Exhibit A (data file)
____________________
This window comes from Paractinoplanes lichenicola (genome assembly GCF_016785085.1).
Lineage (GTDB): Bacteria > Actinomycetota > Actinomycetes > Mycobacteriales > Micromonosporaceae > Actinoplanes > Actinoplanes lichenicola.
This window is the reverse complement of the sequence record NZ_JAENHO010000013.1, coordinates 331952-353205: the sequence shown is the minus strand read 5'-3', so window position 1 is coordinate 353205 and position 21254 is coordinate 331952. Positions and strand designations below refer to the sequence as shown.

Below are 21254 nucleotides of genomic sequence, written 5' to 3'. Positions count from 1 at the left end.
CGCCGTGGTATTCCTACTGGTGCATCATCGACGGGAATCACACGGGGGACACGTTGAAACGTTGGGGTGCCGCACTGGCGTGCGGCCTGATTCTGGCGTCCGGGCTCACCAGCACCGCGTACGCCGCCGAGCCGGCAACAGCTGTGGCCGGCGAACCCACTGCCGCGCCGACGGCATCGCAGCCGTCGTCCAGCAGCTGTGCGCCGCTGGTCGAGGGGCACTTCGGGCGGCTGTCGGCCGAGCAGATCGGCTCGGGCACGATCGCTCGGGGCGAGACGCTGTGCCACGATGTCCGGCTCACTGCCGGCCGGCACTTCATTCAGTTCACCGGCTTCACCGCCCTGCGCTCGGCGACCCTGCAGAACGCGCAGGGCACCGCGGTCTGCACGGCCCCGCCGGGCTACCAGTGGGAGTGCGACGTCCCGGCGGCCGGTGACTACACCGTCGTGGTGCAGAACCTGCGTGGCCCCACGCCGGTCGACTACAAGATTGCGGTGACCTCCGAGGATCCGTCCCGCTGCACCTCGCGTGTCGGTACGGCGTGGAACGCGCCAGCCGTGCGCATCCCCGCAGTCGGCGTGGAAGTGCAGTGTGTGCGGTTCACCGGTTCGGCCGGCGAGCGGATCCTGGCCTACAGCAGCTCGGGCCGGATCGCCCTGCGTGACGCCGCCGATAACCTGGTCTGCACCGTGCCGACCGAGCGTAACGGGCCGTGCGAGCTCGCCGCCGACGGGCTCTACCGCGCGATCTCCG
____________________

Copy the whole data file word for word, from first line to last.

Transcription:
This window comes from Paractinoplanes lichenicola (genome assembly GCF_016785085.1).
Lineage (GTDB): Bacteria > Actinomycetota > Actinomycetes > Mycobacteriales > Micromonosporaceae > Actinoplanes > Actinoplanes lichenicola.
This window is the reverse complement of the sequence record NZ_JAENHO010000013.1, coordinates 331952-353205: the sequence shown is the minus strand read 5'-3', so window position 1 is coordinate 353205 and position 21254 is coordinate 331952. Positions and strand designations below refer to the sequence as shown.

Below are 21254 nucleotides of genomic sequence, written 5' to 3'. Positions count from 1 at the left end.
CGCCGTGGTATTCCTACTGGTGCATCATCGACGGGAATCACACGGGGGACACGTTGAAACGTTGGGGTGCCGCACTGGCGTGCGGCCTGATTCTGGCGTCCGGGCTCACCAGCACCGCGTACGCCGCCGAGCCGGCAACAGCTGTGGCCGGCGAACCCACTGCCGCGCCGACGGCATCGCAGCCGTCGTCCAGCAGCTGTGCGCCGCTGGTCGAGGGGCACTTCGGGCGGCTGTCGGCCGAGCAGATCGGCTCGGGCACGATCGCTCGGGGCGAGACGCTGTGCCACGATGTCCGGCTCACTGCCGGCCGGCACTTCATTCAGTTCACCGGCTTCACCGCCCTGCGCTCGGCGACCCTGCAGAACGCGCAGGGCACCGCGGTCTGCACGGCCCCGCCGGGCTACCAGTGGGAGTGCGACGTCCCGGCGGCCGGTGACTACACCGTCGTGGTGCAGAACCTGCGTGGCCCCACGCCGGTCGACTACAAGATTGCGGTGACCTCCGAGGATCCGTCCCGCTGCACCTCGCGTGTCGGTACGGCGTGGAACGCGCCAGCCGTGCGCATCCCCGCAGTCGGCGTGGAAGTGCAGTGTGTGCGGTTCACCGGTTCGGCCGGCGAGCGGATCCTGGCCTACAGCAGCTCGGGCCGGATCGCCCTGCGTGACGCCGCCGATAACCTGGTCTGCACCGTGCCGACCGAGCGTAACGGGCCGTGCGAGCTCGCCGCCGACGGGCTCTACCGCGCGATCTCCG